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Lost For Good?

The decline of modern, well-functioning infrastructure in SA - Peter Major, Director for Mining at Cadiz Corporate Solutions investigates.
Image Credit: Robert Tshabalala @ Financial Mail Image Credit: Robert Tshabalala @ Financial Mail

Infrastructure – a noun that means: the basic, underlying, fundamental facilities and systems serving a country, city and area – such as transportation and communication systems, power plants and schools. In South Africa’s case this means Eskom, Transnet, SABC, Post Office, water works, sewerage, Telkom, schools/education and more!

It’s accepted as fact that when a government devotes money and resources into its infrastructure the pay-off is immediate, medium-and long-term. The most developed and rapidly growing countries in the world devote serious resources and attention to developing and keeping their infrastructure world-class. This means on par or better than the top 50 of the 200 countries in the world today.

Countries with modern and well-functioning infrastructure are more competitive, have high standards of living for their citizens and enjoy numerous other current and long-term benefits. One only has to compare countries like Zimbabwe – whose government devotes 90%-95% of its budget to salaries, leaving nothing for infrastructural development, to countries like China, the US and Europe.

SA, although it spent hugely on infrastructure during the period of sanctions from 1960 to 1990, has fallen way behind in these past two decades, as an ever larger share of the national budget went towards ‘non-infrastructure’ spending, i.e. ‘consumption’.

Worse, SA’s population has grown from 35m in 1994 to 55m today. Even worse is the fact that the money that has gone into infrastructure these past two decades, has been characterised by massive waste, corruption and politics. The joke in Russia during the communist era was that “half the government expenditure is stolen before reaching its proper destination and the other half is wasted”. But when one looks at the state of SA’s increasingly dilapidated and fragile infrastructure today and compares it with expenditure – it is very hard ‘not to conclude’ that up to half of what was spent by government these past 20 years was wasted, stolen, misdirected or lost. These are scary realities.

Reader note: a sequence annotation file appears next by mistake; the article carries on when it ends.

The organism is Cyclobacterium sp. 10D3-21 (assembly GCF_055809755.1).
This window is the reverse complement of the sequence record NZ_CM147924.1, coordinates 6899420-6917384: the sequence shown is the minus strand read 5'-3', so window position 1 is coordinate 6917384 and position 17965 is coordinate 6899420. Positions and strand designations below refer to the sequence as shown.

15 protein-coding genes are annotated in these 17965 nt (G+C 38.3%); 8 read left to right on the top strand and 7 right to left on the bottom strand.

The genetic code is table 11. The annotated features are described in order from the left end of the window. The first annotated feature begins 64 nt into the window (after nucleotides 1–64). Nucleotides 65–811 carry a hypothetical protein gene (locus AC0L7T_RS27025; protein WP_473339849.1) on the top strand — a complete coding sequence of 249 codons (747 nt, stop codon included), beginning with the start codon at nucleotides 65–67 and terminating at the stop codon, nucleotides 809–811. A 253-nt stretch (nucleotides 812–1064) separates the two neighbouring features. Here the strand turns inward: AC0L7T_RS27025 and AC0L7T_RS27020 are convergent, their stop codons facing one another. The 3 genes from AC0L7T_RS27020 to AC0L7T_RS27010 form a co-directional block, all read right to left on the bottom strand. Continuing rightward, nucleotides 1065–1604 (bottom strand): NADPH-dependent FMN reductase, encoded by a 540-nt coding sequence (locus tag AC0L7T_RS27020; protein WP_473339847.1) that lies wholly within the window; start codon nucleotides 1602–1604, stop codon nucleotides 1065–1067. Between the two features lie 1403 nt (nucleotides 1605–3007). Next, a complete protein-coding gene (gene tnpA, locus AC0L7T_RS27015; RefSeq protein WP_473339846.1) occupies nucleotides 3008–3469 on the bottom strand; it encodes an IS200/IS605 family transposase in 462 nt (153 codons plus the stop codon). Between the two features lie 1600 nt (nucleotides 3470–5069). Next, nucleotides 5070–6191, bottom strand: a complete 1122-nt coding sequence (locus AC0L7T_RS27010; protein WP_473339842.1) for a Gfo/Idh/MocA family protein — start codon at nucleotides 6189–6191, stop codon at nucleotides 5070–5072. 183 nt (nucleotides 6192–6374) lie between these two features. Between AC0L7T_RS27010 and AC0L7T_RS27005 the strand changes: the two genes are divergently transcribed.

Since 1994 – until the end of 2016, SA’s government will have spent just under R20 trillion in today’s money. What is frightening is that nearly half of that, i.e. R10 trillion, has been spent since 2010. Even scarier is that total government debt today is R2.3 trillion in today’s Rand value and R1.6 trillion of that came since 2010. So, where is the much-needed improved infrastructure for which we are all clamouring? Where are the new sewerage and electrical plants, the water purification and delivery systems; and the new or at least improved, highways, harbours, railroads and schools? What we do know is that a lot of new expensive fancy houses and cars have gone to a lot of very undeserving individuals and organisations with government money these past decades – leaving the needy masses more left out and angrier than ever.

Yes, the party was fun while it lasted – for a few that is (a very small, politically connected few). But the vast majority of SA’s population never got to partake (despite 16m people now receiving grants) in the misallocation of resources by government. And now there isn’t the infrastructure to benefit them either. And this applies especially to mining, which is still the backbone of the country.

Since 1988 until now the gold sector alone has lost 420 000 direct jobs (and double that in related engineering and support jobs). And since 2006, the platinum sector has shed over 60 000 jobs. And the rest of the mining industry – i.e. coal, chrome, diamonds, base metals, manganese and iron? At least another 20 000 jobs have been lost – and all of these are very probably ‘lost for good’.

With gold production down from 650tpa to 150tpa during a period of ‘all-time high real’ Rand/oz prices! And platinum, diamonds and base metal volumes down by well over 25% from 10 years ago, one has to ask: Could better infrastructure have prevented some of this? Would more available and lower-cost electricity (now mining’s largest cost (+20%) after labour), steel, railways and harbours not have helped save some mines, some production, some jobs – that now appear gone forever’?

South Africa had many formidable manufacturing, engineering and construction companies during the 1960s through the mid 1990s – such as LTA, Murray and Roberts, Shaft Sinkers, Aveng, Concor, Cementation, Iscor, Highveld and many others.

The continual growing and replacement of mines ensured these large construction companies had plenty of work. And government did its part as well with the expansion and timeous maintenance of highways, ports, electricity plants and distribution and other.

With nine million unemployed people today, a budget of over R1.3 trillion annually and more economic mineral deposits than nearly Russia and USA combined, certainly it’s mainly a case of proper management of resources and a decrease in and simplification of the huge regulatory environment we have built up this millennium? Self-immolation? What is wrong in SA today?


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